As it happens, I’m pleased with the results of the presidential race.
I’m also relieved that the legislative and executive branches will probably not be held by the same party, since that seems to be bad news in the long run. (Scottsweep corrected me, in that the Democrats do have control of both houses of Congress, although not filibuster-proof. So that’s unfortunate in my eyes, in that I’m leery of any party holding all the cards — it never turns out well.)
More than that, I’m excited at the overall voter turnout. At my polling place, the volunteer I spoke with said they’d had many first-time voters, which rather surprised me because my town’s population seems to be slowly and steadily shrinking.
It’s too early for a full count but early reports say that several states had voter turnouts of 70% and higher. "The hard-fought swing state of Ohio was on track for an 80-percent voter turnout, according to the secretary of state’s office."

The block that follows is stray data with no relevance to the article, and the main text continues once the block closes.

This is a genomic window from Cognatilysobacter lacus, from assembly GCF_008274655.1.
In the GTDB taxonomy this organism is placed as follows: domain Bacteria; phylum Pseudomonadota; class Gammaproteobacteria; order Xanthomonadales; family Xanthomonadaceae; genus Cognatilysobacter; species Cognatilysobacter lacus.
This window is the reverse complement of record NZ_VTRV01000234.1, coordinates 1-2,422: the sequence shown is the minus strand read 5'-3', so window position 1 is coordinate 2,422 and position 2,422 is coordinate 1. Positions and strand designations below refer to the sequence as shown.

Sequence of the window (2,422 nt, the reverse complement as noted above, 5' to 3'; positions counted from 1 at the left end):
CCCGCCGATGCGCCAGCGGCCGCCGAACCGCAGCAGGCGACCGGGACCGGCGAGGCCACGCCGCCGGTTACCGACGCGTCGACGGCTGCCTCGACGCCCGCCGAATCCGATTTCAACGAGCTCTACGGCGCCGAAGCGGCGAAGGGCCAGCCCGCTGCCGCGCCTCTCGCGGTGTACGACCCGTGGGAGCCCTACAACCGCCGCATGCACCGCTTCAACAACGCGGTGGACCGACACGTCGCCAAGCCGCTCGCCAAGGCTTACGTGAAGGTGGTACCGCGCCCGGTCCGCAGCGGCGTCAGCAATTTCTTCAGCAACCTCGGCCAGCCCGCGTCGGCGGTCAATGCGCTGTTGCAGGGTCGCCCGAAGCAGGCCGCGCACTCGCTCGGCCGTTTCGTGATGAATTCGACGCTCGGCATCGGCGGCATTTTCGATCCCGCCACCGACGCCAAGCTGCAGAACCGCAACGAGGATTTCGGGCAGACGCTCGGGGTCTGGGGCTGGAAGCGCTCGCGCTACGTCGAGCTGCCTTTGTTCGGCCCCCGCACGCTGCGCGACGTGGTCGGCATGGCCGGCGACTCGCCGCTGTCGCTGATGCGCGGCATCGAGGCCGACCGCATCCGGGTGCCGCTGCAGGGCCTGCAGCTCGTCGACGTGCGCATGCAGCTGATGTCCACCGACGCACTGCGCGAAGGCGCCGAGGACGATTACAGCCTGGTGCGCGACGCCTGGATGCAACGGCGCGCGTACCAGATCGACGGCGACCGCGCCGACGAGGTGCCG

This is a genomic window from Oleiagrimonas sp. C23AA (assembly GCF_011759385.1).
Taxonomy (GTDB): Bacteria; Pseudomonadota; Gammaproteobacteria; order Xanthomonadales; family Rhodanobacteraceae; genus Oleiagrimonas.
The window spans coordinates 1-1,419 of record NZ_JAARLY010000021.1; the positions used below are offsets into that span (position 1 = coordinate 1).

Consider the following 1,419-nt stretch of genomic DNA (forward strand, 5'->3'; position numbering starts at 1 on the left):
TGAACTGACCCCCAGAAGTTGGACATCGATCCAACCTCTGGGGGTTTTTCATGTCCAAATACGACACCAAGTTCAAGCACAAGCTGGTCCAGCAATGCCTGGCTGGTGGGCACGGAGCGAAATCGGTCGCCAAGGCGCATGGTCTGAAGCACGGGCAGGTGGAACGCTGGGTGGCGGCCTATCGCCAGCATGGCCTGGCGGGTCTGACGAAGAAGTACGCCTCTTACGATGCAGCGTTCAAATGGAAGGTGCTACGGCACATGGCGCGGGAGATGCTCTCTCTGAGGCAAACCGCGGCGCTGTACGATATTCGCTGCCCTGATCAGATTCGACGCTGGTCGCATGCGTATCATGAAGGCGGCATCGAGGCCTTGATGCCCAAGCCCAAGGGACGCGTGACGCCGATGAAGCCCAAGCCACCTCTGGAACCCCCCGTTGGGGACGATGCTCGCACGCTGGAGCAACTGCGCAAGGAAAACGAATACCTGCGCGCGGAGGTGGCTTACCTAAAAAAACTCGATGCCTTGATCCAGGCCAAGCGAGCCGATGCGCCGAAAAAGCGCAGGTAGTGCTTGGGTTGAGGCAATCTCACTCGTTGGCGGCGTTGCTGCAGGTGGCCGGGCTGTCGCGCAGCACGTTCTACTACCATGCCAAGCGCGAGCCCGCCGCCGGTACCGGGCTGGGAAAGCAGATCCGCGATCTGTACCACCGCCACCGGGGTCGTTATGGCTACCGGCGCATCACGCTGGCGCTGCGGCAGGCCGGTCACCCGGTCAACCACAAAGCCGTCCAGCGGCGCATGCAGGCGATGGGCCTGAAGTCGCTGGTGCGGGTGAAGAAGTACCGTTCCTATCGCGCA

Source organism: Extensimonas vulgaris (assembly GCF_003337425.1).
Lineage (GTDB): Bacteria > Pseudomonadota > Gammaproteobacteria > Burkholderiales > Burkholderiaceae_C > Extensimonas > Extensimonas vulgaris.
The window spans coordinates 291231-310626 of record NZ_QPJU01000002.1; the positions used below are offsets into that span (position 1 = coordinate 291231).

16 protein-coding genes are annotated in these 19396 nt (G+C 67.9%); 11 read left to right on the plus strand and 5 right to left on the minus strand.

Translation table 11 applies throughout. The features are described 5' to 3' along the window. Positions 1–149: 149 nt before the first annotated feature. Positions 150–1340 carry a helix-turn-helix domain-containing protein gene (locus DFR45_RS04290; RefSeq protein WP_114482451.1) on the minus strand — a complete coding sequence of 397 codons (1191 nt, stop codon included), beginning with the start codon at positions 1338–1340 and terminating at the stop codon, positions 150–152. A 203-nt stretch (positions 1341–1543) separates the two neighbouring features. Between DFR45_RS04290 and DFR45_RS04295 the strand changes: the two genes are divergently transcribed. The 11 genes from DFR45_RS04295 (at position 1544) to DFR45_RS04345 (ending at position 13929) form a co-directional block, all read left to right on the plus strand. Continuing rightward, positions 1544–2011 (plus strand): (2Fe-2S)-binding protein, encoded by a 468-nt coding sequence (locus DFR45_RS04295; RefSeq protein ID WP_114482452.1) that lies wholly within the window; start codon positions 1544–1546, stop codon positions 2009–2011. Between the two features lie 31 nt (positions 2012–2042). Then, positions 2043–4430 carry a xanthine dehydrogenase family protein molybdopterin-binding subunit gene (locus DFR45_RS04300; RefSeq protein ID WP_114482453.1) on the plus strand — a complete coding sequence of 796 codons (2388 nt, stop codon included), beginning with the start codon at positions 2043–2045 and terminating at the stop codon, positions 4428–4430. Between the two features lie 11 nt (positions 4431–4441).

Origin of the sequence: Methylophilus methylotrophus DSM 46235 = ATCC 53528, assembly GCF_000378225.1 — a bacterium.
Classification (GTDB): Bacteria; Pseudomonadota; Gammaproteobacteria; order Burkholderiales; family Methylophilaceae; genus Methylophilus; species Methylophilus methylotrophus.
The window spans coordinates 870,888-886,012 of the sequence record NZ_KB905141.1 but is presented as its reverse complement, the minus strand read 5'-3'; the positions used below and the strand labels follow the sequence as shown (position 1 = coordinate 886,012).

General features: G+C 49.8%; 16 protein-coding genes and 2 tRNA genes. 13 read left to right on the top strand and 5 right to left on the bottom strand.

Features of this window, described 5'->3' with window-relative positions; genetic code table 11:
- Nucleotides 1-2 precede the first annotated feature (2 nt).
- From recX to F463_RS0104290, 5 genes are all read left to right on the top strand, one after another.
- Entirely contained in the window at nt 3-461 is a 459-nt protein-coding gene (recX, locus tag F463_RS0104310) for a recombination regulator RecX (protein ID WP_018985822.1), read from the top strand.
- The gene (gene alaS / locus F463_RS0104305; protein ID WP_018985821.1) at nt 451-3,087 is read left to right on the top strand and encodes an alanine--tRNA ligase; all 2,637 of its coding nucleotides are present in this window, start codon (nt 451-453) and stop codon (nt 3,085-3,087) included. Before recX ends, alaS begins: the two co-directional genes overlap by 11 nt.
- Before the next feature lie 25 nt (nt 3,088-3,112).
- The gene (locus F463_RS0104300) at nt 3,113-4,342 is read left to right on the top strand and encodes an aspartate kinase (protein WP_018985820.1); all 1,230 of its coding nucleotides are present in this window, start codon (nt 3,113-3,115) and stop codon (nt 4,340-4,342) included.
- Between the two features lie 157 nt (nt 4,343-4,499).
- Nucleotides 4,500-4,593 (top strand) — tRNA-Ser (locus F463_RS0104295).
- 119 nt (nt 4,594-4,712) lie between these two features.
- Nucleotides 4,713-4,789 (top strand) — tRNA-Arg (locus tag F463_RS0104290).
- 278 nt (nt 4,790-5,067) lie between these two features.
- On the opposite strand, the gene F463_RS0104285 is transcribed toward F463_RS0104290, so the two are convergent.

What will this mean in the long run? Will next year’s "off-year" election have a higher-than-usual turnout as well, with all these new voters returning to have their voices heard?
I suppose it depends on what is happening in the world when the next election day comes around. No matter how well the government does, no matter how hard they work to restore strength in the economy, I feel certain we’re in for a tough few years, and that’s likely to mean backlash against those who will be in office next time around too.
I congratulate all those whose campaigns succeeded — and I’m sure glad I’m not in their places.